$527 Million Available through US DOT TIGER III Grant Program
July 06, 2011
The US DOT National Infrastructure Investment grant program (TIGER III) will provide $527 million for surface transportation projects across all modes. Funding will be awarded on a competitive basis for projects that have a significant impact on the nation, a metro area, or a region.
The TIGER III program is very similar to the TIGER II program from 2010, with a number of minor changes:
• No funding is specifically set aside for the planning, preparation, or design of capital projects; however, these activities are eligible for funding as part of an overall construction project.
• An organization can be the lead applicant on no more than three applications.
Funding and Setasides
A total of $527 million is available. A number of set-asides were included in the legislation:
• At least $140 million will be provided to projects in rural areas (defined as outside an Urbanized Area of 50,000 or more population).
• Not more than $150 million can be used for subsidies under the Transportation Infrastructure Finance and Innovation Act (TIFIA) program.
• Not more than $25 million can be retained by US DOT for administration and oversight.
US DOT can make grant awards as small as $10 million and as large as $200 million. However, in rural areas awards may be as small as $1 million, and US DOT has indicated that the largest grants are likely to be less than $200 million. In the TIGER II program, grants ranged from $1 million to $47.6 million, with an average award of $13.25 million.
Matching Funds and Leverage
At least 20 percent of project costs must be provided from non-federal funds. However, projects in rural areas may receive up to 100 percent federal funding. US DOT will give priority to projects for which federal funding is required to complete an overall financing package. Projects can increase their competitiveness by demonstrating significant non-federal contributions.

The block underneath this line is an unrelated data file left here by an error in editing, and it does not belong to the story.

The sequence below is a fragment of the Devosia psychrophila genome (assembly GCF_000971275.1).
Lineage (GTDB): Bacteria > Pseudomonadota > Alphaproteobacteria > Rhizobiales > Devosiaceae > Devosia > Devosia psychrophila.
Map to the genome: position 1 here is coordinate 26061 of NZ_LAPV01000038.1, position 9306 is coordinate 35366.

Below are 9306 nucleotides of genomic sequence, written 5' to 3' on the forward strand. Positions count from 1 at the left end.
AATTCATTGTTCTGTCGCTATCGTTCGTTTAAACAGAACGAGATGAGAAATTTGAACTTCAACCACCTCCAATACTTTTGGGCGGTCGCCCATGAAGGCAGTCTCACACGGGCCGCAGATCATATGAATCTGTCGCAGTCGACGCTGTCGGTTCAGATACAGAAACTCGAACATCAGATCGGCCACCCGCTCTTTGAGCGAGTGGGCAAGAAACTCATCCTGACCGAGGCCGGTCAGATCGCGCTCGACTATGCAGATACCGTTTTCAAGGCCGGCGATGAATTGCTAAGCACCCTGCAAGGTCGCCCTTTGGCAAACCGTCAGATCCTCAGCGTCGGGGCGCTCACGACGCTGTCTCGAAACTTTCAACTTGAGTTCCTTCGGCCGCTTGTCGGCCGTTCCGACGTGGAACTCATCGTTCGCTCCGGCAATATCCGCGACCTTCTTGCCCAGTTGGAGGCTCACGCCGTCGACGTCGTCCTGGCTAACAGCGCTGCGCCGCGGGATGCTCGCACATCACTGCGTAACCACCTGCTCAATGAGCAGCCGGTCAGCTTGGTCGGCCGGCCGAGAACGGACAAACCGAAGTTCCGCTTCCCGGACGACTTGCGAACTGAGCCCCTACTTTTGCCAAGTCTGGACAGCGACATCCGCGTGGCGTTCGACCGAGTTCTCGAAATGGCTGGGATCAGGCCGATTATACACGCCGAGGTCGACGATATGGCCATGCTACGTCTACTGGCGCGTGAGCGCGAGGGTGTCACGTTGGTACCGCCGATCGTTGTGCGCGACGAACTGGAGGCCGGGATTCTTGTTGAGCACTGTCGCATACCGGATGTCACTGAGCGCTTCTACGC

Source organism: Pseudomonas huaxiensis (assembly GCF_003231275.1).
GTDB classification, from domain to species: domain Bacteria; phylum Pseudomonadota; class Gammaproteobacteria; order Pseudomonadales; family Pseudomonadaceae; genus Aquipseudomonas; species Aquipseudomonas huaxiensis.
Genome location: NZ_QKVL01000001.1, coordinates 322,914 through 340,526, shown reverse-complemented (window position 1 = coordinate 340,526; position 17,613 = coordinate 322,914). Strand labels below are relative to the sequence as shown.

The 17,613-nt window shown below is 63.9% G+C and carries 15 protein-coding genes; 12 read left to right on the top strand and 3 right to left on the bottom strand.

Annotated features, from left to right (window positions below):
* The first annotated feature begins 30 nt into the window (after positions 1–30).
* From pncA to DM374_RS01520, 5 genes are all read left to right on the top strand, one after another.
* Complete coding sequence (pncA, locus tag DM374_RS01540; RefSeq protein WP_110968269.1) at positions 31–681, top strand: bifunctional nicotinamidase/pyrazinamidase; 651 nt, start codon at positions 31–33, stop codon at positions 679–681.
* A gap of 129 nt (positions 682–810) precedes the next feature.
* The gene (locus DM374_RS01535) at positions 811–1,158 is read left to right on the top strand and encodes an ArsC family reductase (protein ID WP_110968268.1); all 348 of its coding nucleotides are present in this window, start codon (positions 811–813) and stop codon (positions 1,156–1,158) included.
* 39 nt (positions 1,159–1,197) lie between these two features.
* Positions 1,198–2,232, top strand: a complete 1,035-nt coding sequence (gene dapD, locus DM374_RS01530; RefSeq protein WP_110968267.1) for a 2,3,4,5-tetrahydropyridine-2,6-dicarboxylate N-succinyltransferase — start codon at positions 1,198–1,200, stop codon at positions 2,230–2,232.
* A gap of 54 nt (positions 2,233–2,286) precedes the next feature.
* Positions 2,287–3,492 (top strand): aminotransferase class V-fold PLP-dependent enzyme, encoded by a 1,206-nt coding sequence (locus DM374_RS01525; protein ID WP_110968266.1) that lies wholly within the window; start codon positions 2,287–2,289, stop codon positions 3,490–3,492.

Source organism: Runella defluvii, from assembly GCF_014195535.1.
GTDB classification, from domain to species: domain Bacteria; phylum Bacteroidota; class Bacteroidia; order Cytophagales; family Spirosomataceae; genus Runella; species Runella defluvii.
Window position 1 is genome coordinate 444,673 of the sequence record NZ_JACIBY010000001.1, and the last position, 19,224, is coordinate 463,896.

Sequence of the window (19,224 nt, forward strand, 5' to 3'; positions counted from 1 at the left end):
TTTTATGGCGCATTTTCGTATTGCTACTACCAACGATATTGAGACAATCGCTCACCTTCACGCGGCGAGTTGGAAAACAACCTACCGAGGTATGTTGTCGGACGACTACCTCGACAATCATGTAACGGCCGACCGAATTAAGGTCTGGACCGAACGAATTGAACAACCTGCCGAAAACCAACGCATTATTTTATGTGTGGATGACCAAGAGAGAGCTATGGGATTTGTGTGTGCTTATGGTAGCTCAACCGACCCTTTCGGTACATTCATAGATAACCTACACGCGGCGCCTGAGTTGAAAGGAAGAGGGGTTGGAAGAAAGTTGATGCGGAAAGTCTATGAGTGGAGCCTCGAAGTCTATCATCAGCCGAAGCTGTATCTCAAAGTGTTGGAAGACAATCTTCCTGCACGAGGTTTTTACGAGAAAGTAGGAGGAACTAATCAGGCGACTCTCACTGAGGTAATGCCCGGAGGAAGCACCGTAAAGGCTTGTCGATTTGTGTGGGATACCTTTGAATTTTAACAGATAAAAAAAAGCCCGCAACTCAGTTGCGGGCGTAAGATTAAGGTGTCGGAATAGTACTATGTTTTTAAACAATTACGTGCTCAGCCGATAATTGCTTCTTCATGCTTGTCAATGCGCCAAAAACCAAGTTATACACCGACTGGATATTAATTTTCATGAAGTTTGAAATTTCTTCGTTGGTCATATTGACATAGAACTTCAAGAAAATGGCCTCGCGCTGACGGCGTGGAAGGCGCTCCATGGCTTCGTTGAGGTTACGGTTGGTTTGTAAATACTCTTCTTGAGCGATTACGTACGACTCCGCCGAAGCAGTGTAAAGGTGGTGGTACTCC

States, local governments, transit agencies, ports, metropolitan planning organizations and Native American Tribes, multi-state and multi-jurisdictional groups, among others, are eligible to apply.
All surface transportation capital projects are eligible, including highways and bridges, public transit, freight and passenger rail, and port improvements.
Application Process and Deadlines
Pre-applications providing basic information to validate eligibility must be submitted by October 3rd. Final applications are due October 31st.
Selection Criteria and Considerations
Primary Selection Criteria
Long-Term Outcomes: DOT will give priority to projects that have a significant impact on desirable long-term outcomes for the nation, a metropolitan area, or a region. Applications that do not demonstrate a likelihood of significant long-term benefits in this criterion will not proceed in the evaluation process. The following types of long-term outcomes will be given priority:
• State of Good Repair: Improving the condition of existing transportation facilities and systems, with particular emphasis on projects that minimize life-cycle costs.
• Economic Competitiveness: Contributing to the economic competitiveness of the United States over the medium- to long-term.
• Livability: Fostering livable communities through place-based policies and investments that increase transportation choices and access to transportation services for people in communities across the United States.
• Environmental Sustainability: Improving energy efficiency, reducing dependence on oil, reducing greenhouse gas emissions and benefitting the environment.
• Safety: Improving the safety of U.S. transportation facilities and systems.
Job Creation & Near-Term Economic Activity: DOT will give priority to projects that are expected to quickly create and preserve jobs and promote rapid increases in economic activity, particularly jobs and activity that benefit federally-recognized economically distressed areas.
Secondary Selection Criteria
Innovation: DOT will give priority to projects that use innovative strategies to pursue the long-term outcomes outlined above.
Partnership: DOT will give priority to projects that demonstrate strong collaboration among a broad range of participants and/or integration of transportation with other public service efforts.
DOT will give more weight to the Primary Selection Criteria.
US DOT is directed to ensure an equitable distribution across geography, transportation modes, and between urban and rural areas.
Secretary of Transportation Ray LaHood’s blog includes statistics from last year’s program.